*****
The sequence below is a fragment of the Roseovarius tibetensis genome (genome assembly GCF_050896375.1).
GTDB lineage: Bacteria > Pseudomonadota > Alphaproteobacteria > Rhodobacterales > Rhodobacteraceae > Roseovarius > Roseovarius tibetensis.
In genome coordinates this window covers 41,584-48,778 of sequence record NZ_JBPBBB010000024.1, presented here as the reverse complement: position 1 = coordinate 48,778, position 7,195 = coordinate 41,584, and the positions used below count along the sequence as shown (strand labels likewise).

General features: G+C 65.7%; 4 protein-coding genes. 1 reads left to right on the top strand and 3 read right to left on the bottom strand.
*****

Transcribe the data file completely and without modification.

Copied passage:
The sequence below is a fragment of the Roseovarius tibetensis genome (genome assembly GCF_050896375.1).
GTDB lineage: Bacteria > Pseudomonadota > Alphaproteobacteria > Rhodobacterales > Rhodobacteraceae > Roseovarius > Roseovarius tibetensis.
In genome coordinates this window covers 41,584-48,778 of sequence record NZ_JBPBBB010000024.1, presented here as the reverse complement: position 1 = coordinate 48,778, position 7,195 = coordinate 41,584, and the positions used below count along the sequence as shown (strand labels likewise).

General features: G+C 65.7%; 4 protein-coding genes. 1 reads left to right on the top strand and 3 read right to left on the bottom strand.